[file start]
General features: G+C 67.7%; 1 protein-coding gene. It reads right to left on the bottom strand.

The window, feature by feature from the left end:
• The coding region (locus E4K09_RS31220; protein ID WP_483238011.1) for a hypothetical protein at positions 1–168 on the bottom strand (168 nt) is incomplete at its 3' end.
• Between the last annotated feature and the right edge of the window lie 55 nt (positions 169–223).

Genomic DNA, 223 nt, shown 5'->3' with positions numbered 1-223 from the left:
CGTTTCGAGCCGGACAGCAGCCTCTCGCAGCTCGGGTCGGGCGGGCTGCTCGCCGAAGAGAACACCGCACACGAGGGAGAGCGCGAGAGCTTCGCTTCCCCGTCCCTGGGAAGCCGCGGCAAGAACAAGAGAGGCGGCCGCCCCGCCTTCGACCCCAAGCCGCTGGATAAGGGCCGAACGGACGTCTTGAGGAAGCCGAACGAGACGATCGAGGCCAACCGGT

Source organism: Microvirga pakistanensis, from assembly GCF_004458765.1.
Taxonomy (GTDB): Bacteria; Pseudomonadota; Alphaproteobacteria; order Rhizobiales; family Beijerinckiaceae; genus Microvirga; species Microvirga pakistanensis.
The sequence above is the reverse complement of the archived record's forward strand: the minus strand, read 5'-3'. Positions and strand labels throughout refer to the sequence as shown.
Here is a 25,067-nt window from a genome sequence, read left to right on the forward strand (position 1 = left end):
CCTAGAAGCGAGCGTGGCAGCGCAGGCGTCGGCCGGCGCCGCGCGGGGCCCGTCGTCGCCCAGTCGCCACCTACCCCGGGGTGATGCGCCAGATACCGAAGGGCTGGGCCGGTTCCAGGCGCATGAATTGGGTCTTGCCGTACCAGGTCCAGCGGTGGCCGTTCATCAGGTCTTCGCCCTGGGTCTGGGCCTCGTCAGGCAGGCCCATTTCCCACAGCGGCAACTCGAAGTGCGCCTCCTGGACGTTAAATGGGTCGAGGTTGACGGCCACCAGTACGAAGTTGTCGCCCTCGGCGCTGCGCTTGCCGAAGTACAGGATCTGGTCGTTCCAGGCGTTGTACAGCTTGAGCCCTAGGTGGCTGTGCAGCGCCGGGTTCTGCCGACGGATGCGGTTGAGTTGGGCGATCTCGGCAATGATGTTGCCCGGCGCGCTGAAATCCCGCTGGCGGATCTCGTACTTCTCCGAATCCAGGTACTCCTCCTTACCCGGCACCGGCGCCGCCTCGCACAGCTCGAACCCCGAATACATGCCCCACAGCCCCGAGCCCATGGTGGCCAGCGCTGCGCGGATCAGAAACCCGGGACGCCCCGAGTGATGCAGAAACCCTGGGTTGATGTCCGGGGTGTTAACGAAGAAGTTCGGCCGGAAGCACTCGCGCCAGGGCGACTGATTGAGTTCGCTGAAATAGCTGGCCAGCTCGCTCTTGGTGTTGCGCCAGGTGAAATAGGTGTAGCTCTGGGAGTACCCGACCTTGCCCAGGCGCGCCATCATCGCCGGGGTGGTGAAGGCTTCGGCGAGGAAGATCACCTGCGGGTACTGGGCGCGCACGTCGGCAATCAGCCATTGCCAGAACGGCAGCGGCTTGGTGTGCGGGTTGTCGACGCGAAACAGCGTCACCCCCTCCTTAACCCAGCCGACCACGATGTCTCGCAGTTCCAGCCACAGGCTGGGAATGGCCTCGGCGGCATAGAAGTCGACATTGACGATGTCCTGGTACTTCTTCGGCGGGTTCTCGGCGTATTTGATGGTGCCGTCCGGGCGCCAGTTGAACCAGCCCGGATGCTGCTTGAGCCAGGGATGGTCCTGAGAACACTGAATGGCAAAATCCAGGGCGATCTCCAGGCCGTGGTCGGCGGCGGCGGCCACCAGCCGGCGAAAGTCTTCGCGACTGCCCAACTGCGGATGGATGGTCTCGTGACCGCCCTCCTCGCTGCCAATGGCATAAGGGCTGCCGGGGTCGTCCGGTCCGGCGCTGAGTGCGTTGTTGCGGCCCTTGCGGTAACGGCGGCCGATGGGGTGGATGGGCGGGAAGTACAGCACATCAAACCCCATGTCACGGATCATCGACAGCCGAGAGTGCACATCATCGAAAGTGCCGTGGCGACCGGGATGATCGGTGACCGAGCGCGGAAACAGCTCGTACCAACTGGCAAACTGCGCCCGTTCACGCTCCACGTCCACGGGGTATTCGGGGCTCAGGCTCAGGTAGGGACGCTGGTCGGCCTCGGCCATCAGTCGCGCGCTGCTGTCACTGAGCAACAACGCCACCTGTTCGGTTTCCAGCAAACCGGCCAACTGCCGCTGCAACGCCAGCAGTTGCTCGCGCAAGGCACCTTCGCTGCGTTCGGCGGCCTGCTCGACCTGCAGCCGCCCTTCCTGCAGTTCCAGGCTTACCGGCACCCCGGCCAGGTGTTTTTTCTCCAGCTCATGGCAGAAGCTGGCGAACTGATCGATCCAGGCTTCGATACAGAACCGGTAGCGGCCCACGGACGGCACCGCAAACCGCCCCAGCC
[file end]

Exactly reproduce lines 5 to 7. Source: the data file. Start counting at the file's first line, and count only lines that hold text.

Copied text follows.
Genomic DNA, 223 nt, shown 5'->3' with positions numbered 1-223 from the left:
CGTTTCGAGCCGGACAGCAGCCTCTCGCAGCTCGGGTCGGGCGGGCTGCTCGCCGAAGAGAACACCGCACACGAGGGAGAGCGCGAGAGCTTCGCTTCCCCGTCCCTGGGAAGCCGCGGCAAGAACAAGAGAGGCGGCCGCCCCGCCTTCGACCCCAAGCCGCTGGATAAGGGCCGAACGGACGTCTTGAGGAAGCCGAACGAGACGATCGAGGCCAACCGGT

Source organism: Microvirga pakistanensis, from assembly GCF_004458765.1.